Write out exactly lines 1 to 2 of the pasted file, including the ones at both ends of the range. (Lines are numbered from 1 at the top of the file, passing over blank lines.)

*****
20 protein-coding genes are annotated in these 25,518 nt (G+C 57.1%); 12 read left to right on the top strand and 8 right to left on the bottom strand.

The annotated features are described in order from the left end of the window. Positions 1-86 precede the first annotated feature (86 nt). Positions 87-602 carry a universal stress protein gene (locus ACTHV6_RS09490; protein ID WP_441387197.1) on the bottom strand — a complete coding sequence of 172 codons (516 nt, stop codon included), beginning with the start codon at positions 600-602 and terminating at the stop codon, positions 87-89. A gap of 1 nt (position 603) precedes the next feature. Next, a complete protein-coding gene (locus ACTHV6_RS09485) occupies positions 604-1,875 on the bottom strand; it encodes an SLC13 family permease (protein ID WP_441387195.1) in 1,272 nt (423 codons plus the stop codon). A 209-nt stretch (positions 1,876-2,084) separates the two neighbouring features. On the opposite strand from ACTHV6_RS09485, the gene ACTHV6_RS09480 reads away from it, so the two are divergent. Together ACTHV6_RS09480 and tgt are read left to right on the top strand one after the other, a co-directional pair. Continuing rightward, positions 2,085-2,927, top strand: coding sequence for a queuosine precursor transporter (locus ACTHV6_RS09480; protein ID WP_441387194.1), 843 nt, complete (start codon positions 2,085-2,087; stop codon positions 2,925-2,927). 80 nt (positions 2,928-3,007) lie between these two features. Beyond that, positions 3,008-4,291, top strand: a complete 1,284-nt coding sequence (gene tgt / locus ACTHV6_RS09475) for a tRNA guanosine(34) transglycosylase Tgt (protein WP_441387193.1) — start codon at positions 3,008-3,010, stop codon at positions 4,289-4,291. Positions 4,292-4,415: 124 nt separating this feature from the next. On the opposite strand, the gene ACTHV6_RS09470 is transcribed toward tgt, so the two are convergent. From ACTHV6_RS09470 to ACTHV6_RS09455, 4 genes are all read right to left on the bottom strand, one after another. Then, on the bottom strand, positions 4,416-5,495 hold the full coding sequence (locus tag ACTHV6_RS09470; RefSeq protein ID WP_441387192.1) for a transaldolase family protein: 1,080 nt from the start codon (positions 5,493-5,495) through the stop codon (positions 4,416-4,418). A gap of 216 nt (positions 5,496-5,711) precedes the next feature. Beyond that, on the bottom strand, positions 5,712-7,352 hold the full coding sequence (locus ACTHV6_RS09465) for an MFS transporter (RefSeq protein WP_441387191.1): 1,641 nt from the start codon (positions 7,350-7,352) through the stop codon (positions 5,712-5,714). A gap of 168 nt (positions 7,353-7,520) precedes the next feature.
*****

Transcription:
20 protein-coding genes are annotated in these 25,518 nt (G+C 57.1%); 12 read left to right on the top strand and 8 right to left on the bottom strand.

The annotated features are described in order from the left end of the window. Positions 1-86 precede the first annotated feature (86 nt). Positions 87-602 carry a universal stress protein gene (locus ACTHV6_RS09490; protein ID WP_441387197.1) on the bottom strand — a complete coding sequence of 172 codons (516 nt, stop codon included), beginning with the start codon at positions 600-602 and terminating at the stop codon, positions 87-89. A gap of 1 nt (position 603) precedes the next feature. Next, a complete protein-coding gene (locus ACTHV6_RS09485) occupies positions 604-1,875 on the bottom strand; it encodes an SLC13 family permease (protein ID WP_441387195.1) in 1,272 nt (423 codons plus the stop codon). A 209-nt stretch (positions 1,876-2,084) separates the two neighbouring features. On the opposite strand from ACTHV6_RS09485, the gene ACTHV6_RS09480 reads away from it, so the two are divergent. Together ACTHV6_RS09480 and tgt are read left to right on the top strand one after the other, a co-directional pair. Continuing rightward, positions 2,085-2,927, top strand: coding sequence for a queuosine precursor transporter (locus ACTHV6_RS09480; protein ID WP_441387194.1), 843 nt, complete (start codon positions 2,085-2,087; stop codon positions 2,925-2,927). 80 nt (positions 2,928-3,007) lie between these two features. Beyond that, positions 3,008-4,291, top strand: a complete 1,284-nt coding sequence (gene tgt / locus ACTHV6_RS09475) for a tRNA guanosine(34) transglycosylase Tgt (protein WP_441387193.1) — start codon at positions 3,008-3,010, stop codon at positions 4,289-4,291. Positions 4,292-4,415: 124 nt separating this feature from the next. On the opposite strand, the gene ACTHV6_RS09470 is transcribed toward tgt, so the two are convergent. From ACTHV6_RS09470 to ACTHV6_RS09455, 4 genes are all read right to left on the bottom strand, one after another. Then, on the bottom strand, positions 4,416-5,495 hold the full coding sequence (locus tag ACTHV6_RS09470; RefSeq protein ID WP_441387192.1) for a transaldolase family protein: 1,080 nt from the start codon (positions 5,493-5,495) through the stop codon (positions 4,416-4,418). A gap of 216 nt (positions 5,496-5,711) precedes the next feature. Beyond that, on the bottom strand, positions 5,712-7,352 hold the full coding sequence (locus ACTHV6_RS09465) for an MFS transporter (RefSeq protein WP_441387191.1): 1,641 nt from the start codon (positions 7,350-7,352) through the stop codon (positions 5,712-5,714). A gap of 168 nt (positions 7,353-7,520) precedes the next feature.